John De Morgan

John De Morgan (1877-1880) Calverley Street and Great George Street The Leeds School Board building was designed by George Corson and opened in 1881 (Corson was also responsible for the neighbouring Municipal Building). As well as a significant site of local power in its own right, the School Board was also briefly home to a…

Alice Mann (1791-1865)

Alice Mann (1791-1865) Central Street and Duncan Street This Leeds-born radical and publisher operated primarily from a bookshop based in the now-demolished Central Market on Duncan Street (near to Central Street). Alice married James Mann, a prominent West Riding political activist and bookseller, in 1807. After his death she took on his business to support…

The Leeds Tailoress’ Strike

Leeds Tailoress’ Strike (1889) 33 Park Square Messrs. Arthur & Co Ltd tailoring works were based at 33 Park Square: the scene of the 1889 Tailoress’ Strike. The strike began on October 22, when over 600 workers at Arthur & Co. stopped work. The workers were frustrated at a draconian system of fines and deductions, …

The Music Hall (1858)

The Music Hall (1858) Covered Entrance, Albion Street and Trinity Arcade On the 14th December 1858 a meeting was held at the Music Hall on Albion Street to protest against the British opium trade with India and China. The meeting was chaired by Edward Baines and gentlemen including Arthur Lupton, William Hey and Wilson Armistead…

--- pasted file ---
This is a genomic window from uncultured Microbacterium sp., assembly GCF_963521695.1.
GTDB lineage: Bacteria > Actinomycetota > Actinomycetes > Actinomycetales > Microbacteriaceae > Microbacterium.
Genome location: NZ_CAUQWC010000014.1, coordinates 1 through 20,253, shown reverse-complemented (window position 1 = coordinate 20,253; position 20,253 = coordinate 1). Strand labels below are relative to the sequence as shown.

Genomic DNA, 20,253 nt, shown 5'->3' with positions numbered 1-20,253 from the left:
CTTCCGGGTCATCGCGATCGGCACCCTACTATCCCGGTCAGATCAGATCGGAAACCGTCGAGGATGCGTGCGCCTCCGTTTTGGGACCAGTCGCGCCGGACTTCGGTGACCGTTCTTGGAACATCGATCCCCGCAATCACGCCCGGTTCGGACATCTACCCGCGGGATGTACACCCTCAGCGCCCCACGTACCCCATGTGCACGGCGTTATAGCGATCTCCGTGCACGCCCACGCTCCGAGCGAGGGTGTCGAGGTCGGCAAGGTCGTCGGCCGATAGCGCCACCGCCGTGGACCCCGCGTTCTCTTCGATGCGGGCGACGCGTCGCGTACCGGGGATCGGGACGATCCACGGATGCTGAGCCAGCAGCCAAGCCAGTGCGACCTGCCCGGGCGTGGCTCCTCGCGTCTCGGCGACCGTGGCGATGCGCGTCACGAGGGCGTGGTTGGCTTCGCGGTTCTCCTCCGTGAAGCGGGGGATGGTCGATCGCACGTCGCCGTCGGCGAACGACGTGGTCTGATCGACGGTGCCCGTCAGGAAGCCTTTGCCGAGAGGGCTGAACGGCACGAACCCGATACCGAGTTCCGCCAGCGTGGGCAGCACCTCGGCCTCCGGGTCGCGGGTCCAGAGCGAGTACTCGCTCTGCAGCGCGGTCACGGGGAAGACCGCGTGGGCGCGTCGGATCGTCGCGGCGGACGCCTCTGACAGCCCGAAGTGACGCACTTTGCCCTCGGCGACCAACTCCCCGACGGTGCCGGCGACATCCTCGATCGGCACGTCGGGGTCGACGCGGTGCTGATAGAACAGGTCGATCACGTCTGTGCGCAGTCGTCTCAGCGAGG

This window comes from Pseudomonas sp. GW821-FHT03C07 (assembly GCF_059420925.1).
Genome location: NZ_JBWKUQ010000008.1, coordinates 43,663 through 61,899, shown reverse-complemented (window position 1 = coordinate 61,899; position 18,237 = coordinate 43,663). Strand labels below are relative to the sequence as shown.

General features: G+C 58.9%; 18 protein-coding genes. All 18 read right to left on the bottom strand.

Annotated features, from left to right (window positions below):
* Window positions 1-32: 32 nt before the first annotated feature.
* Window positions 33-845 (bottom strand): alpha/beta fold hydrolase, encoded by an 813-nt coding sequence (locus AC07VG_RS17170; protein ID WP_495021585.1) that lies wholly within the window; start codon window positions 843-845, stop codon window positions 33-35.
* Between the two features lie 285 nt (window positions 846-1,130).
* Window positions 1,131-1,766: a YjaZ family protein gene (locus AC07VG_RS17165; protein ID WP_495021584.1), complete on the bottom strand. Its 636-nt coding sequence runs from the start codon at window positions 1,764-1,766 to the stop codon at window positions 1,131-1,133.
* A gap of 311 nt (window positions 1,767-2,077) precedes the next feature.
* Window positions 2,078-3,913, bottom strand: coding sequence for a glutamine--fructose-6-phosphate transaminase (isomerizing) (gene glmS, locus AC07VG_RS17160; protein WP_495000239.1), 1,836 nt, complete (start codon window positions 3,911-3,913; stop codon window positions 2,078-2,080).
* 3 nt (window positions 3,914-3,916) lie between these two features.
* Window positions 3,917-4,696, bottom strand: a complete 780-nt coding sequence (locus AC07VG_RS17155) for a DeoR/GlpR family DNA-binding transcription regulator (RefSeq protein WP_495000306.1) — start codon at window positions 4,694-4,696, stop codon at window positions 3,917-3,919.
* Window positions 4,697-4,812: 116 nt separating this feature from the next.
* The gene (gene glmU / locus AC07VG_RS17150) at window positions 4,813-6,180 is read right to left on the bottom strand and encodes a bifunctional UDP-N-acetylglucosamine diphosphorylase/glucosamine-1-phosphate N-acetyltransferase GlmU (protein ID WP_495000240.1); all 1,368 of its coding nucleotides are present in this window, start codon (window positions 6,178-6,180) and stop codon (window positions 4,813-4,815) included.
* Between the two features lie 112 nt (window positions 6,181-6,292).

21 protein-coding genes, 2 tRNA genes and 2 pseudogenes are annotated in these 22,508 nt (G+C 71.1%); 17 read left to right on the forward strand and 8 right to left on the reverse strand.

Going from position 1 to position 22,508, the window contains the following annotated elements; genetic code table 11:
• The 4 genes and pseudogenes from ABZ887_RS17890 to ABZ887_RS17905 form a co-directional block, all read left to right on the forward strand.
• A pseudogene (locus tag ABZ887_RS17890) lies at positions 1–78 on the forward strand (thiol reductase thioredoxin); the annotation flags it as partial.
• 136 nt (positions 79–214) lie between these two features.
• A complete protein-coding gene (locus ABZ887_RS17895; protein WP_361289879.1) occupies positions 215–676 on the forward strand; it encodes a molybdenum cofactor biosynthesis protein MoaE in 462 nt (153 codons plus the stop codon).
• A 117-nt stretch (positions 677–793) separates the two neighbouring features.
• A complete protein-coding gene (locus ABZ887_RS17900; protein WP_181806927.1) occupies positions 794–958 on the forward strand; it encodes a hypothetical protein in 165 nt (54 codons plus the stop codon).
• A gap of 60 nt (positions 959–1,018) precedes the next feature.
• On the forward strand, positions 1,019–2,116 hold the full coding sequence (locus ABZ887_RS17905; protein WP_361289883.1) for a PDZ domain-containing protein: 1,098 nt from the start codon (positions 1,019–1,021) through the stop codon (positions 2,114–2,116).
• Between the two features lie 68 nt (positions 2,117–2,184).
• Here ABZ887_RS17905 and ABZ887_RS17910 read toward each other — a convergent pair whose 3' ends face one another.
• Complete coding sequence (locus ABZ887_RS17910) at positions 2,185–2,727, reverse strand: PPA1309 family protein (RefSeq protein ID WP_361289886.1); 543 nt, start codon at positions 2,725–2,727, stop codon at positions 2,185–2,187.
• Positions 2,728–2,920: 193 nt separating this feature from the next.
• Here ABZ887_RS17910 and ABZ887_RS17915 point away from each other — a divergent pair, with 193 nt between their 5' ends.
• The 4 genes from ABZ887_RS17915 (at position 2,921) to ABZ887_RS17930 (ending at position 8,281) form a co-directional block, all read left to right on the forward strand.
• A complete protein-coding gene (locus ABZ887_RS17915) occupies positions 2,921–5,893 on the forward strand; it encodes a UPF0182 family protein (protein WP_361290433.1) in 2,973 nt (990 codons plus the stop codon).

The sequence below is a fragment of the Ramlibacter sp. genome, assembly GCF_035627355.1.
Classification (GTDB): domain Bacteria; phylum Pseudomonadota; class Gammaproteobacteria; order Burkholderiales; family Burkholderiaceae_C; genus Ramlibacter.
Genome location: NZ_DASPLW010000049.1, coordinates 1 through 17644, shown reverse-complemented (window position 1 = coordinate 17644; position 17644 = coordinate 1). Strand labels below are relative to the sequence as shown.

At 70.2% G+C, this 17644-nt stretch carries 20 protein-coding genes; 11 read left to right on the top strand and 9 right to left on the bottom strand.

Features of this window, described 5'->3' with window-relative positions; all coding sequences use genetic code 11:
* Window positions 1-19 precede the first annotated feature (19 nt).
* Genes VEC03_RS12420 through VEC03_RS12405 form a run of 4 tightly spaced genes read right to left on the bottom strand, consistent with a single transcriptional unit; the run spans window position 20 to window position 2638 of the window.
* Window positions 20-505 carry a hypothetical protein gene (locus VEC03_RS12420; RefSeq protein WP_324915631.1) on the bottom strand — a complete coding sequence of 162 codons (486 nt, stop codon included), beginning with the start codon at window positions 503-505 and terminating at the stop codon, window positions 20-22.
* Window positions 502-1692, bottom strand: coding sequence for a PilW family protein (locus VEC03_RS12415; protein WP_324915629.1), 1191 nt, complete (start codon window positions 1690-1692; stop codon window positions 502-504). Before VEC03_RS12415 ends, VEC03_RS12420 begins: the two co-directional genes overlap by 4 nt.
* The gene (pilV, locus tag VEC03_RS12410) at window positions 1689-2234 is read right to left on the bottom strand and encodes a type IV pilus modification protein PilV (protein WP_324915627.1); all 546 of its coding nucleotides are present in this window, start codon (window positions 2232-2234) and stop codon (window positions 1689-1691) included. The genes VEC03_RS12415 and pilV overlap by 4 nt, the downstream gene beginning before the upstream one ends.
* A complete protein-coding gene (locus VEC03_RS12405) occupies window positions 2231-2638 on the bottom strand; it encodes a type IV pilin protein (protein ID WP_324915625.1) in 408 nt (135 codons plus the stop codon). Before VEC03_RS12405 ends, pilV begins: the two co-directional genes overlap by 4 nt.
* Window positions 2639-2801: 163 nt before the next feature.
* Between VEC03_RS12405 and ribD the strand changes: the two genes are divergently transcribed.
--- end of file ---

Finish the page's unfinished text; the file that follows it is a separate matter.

Heritage Open Day 2019: Power and Protest

Eagle-eyed (or, perhaps, just sleepless) readers of the Secret Library blog will have noticed a flurry of articles published in the wee-small hours of the morning – all concerned with some aspect of Power or Protest in the history of Leeds. These articles are to complement and expand on information contained in a new heritage…

The Dripping Riot of 1865

The Dripping Riot (1865) Park Square Eliza Stafford worked as cook to the surgeon and magistrate Henry Chorley. He discovered she was stealing dripping from his kitchen and brought charges against her. She was found guilty and imprisoned for a month in Armley Prison. The case brought much public sympathy for Eliza and on February…

The Lady Ludd Riots of 1812

Lady Ludd Riots (August 1812) Briggate These took place on Briggate at the height of summer, when a group of women and boys marched through the street attacking corn merchants in protest at perceived high prices. The group was led by a figure styling themselves as ‘Lady Ludd’ – named after ‘Ned Ludd’, the (possibly…

The Corn-price Riot of 1735 and the Turnpike Riot of 1753

Corn Price Riot (1735) Corner of Briggate & King Edward Street During the 18th and early 19th-centuries Leeds saw a significant amount of rioting relating to corn prices and, later, Corn Laws. In 1735 it was reported that, whilst huge amounts of corn were being produced and exported cheaply, Leeds citizens were met with rising,…